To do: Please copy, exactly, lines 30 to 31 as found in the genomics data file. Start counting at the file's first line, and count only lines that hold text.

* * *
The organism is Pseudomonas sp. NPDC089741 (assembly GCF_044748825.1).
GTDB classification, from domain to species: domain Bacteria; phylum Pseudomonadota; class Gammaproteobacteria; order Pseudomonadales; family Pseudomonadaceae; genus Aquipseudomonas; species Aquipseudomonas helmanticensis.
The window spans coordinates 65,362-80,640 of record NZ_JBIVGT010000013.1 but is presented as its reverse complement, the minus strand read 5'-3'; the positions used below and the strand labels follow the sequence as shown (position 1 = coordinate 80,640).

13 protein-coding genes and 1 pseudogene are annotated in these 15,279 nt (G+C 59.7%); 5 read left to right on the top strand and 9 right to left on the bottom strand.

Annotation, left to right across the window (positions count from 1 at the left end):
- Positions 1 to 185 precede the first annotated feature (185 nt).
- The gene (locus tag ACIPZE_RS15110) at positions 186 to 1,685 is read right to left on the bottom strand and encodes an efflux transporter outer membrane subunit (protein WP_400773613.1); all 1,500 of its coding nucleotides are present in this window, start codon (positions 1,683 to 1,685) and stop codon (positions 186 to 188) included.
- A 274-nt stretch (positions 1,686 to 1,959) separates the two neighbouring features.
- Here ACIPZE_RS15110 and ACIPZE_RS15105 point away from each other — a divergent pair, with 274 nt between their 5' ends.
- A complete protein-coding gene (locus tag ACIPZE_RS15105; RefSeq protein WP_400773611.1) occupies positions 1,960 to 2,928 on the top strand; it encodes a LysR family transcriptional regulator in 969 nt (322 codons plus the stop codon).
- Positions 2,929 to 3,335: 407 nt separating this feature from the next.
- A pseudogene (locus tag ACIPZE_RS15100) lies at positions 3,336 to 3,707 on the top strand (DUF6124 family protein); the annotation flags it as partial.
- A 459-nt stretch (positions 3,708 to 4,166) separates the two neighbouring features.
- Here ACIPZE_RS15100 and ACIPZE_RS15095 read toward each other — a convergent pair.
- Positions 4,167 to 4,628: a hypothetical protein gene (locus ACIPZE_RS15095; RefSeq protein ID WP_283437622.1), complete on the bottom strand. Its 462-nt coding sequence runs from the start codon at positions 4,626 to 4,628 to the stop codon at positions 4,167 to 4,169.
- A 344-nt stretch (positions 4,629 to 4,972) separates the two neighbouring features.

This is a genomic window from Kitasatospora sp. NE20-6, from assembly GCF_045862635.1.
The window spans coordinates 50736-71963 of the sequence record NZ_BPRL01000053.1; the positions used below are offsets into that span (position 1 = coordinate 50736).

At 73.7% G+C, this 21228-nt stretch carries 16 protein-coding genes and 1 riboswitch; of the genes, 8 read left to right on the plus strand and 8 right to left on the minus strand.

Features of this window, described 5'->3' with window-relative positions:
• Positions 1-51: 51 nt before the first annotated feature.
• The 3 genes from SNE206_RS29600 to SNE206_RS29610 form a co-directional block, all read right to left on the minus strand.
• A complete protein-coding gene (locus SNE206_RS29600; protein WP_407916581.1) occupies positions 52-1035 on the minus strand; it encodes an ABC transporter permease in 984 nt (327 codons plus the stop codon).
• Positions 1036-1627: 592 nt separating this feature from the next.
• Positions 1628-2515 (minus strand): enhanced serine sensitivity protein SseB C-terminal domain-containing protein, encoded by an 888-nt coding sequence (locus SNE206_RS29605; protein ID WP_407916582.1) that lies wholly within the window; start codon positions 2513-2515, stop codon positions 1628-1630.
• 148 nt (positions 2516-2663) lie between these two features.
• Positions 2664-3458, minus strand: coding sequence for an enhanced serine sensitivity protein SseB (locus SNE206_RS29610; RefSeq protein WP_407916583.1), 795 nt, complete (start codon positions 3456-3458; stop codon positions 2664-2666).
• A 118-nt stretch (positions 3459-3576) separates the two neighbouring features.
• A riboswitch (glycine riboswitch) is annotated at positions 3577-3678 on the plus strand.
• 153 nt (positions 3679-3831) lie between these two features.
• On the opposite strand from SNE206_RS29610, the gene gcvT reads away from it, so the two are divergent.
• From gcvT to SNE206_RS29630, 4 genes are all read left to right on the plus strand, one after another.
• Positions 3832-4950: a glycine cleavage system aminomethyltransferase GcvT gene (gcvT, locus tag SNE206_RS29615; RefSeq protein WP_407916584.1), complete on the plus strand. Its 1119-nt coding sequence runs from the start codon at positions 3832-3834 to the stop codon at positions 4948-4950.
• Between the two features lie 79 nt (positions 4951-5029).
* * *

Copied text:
• 153 nt (positions 3679-3831) lie between these two features.
• On the opposite strand from SNE206_RS29610, the gene gcvT reads away from it, so the two are divergent.